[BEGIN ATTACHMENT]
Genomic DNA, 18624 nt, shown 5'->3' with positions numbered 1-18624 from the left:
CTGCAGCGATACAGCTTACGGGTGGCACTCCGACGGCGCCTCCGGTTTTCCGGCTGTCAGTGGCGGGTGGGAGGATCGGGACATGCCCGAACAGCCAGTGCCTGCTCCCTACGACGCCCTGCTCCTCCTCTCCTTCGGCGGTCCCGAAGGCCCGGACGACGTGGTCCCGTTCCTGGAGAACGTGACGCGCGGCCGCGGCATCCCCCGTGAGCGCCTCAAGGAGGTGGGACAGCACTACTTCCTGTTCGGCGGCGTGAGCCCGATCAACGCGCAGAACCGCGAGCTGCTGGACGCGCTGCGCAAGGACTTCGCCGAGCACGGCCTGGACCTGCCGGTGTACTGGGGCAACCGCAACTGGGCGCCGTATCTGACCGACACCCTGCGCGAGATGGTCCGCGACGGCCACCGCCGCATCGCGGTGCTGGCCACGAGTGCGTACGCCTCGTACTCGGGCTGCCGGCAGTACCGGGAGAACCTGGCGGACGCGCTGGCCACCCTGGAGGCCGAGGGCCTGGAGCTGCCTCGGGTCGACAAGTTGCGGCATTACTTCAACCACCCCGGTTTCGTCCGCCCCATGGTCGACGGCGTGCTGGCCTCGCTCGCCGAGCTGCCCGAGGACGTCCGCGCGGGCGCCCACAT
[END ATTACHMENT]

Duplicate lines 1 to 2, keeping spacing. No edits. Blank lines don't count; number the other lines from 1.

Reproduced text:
Genomic DNA, 18624 nt, shown 5'->3' with positions numbered 1-18624 from the left:
CTGCAGCGATACAGCTTACGGGTGGCACTCCGACGGCGCCTCCGGTTTTCCGGCTGTCAGTGGCGGGTGGGAGGATCGGGACATGCCCGAACAGCCAGTGCCTGCTCCCTACGACGCCCTGCTCCTCCTCTCCTTCGGCGGTCCCGAAGGCCCGGACGACGTGGTCCCGTTCCTGGAGAACGTGACGCGCGGCCGCGGCATCCCCCGTGAGCGCCTCAAGGAGGTGGGACAGCACTACTTCCTGTTCGGCGGCGTGAGCCCGATCAACGCGCAGAACCGCGAGCTGCTGGACGCGCTGCGCAAGGACTTCGCCGAGCACGGCCTGGACCTGCCGGTGTACTGGGGCAACCGCAACTGGGCGCCGTATCTGACCGACACCCTGCGCGAGATGGTCCGCGACGGCCACCGCCGCATCGCGGTGCTGGCCACGAGTGCGTACGCCTCGTACTCGGGCTGCCGGCAGTACCGGGAGAACCTGGCGGACGCGCTGGCCACCCTGGAGGCCGAGGGCCTGGAGCTGCCTCGGGTCGACAAGTTGCGGCATTACTTCAACCACCCCGGTTTCGTCCGCCCCATGGTCGACGGCGTGCTGGCCTCGCTCGCCGAGCTGCCCGAGGACGTCCGCGCGGGCGCCCACAT